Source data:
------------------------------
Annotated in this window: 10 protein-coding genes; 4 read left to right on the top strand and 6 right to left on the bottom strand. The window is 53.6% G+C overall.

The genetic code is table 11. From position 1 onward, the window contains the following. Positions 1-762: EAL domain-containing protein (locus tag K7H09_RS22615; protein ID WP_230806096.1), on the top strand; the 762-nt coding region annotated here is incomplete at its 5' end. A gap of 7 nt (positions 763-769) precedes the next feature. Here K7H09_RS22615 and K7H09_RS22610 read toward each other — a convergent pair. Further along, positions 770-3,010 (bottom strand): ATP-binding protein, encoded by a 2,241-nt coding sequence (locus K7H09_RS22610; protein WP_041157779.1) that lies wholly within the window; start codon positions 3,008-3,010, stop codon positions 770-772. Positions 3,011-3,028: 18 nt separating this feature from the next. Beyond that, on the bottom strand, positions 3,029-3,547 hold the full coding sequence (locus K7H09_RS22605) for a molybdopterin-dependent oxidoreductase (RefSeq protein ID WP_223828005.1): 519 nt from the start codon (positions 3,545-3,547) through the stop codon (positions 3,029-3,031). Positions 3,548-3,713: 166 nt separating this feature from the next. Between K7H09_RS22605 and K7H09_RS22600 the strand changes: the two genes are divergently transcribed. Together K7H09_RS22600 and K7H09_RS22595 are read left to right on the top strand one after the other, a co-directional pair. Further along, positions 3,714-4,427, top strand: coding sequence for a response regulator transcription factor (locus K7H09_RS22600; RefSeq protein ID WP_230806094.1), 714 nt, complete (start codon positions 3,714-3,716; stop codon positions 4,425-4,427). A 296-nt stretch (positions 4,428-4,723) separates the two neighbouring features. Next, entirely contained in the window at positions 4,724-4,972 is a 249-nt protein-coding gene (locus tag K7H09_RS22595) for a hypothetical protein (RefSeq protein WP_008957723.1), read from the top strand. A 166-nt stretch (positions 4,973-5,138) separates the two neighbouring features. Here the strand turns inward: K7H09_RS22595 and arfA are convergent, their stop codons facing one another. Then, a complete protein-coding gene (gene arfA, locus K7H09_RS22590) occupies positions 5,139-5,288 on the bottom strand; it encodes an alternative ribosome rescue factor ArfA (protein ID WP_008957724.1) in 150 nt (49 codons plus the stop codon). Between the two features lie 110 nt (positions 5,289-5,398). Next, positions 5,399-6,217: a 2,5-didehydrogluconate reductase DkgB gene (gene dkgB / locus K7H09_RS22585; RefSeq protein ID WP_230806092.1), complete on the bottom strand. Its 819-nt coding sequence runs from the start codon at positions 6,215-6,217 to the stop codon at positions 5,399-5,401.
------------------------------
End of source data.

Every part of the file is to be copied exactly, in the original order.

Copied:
Annotated in this window: 10 protein-coding genes; 4 read left to right on the top strand and 6 right to left on the bottom strand. The window is 53.6% G+C overall.

The genetic code is table 11. From position 1 onward, the window contains the following. Positions 1-762: EAL domain-containing protein (locus tag K7H09_RS22615; protein ID WP_230806096.1), on the top strand; the 762-nt coding region annotated here is incomplete at its 5' end. A gap of 7 nt (positions 763-769) precedes the next feature. Here K7H09_RS22615 and K7H09_RS22610 read toward each other — a convergent pair. Further along, positions 770-3,010 (bottom strand): ATP-binding protein, encoded by a 2,241-nt coding sequence (locus K7H09_RS22610; protein WP_041157779.1) that lies wholly within the window; start codon positions 3,008-3,010, stop codon positions 770-772. Positions 3,011-3,028: 18 nt separating this feature from the next. Beyond that, on the bottom strand, positions 3,029-3,547 hold the full coding sequence (locus K7H09_RS22605) for a molybdopterin-dependent oxidoreductase (RefSeq protein ID WP_223828005.1): 519 nt from the start codon (positions 3,545-3,547) through the stop codon (positions 3,029-3,031). Positions 3,548-3,713: 166 nt separating this feature from the next. Between K7H09_RS22605 and K7H09_RS22600 the strand changes: the two genes are divergently transcribed. Together K7H09_RS22600 and K7H09_RS22595 are read left to right on the top strand one after the other, a co-directional pair. Further along, positions 3,714-4,427, top strand: coding sequence for a response regulator transcription factor (locus K7H09_RS22600; RefSeq protein ID WP_230806094.1), 714 nt, complete (start codon positions 3,714-3,716; stop codon positions 4,425-4,427). A 296-nt stretch (positions 4,428-4,723) separates the two neighbouring features. Next, entirely contained in the window at positions 4,724-4,972 is a 249-nt protein-coding gene (locus tag K7H09_RS22595) for a hypothetical protein (RefSeq protein WP_008957723.1), read from the top strand. A 166-nt stretch (positions 4,973-5,138) separates the two neighbouring features. Here the strand turns inward: K7H09_RS22595 and arfA are convergent, their stop codons facing one another. Then, a complete protein-coding gene (gene arfA, locus K7H09_RS22590) occupies positions 5,139-5,288 on the bottom strand; it encodes an alternative ribosome rescue factor ArfA (protein ID WP_008957724.1) in 150 nt (49 codons plus the stop codon). Between the two features lie 110 nt (positions 5,289-5,398). Next, positions 5,399-6,217: a 2,5-didehydrogluconate reductase DkgB gene (gene dkgB / locus K7H09_RS22585; RefSeq protein ID WP_230806092.1), complete on the bottom strand. Its 819-nt coding sequence runs from the start codon at positions 6,215-6,217 to the stop codon at positions 5,399-5,401.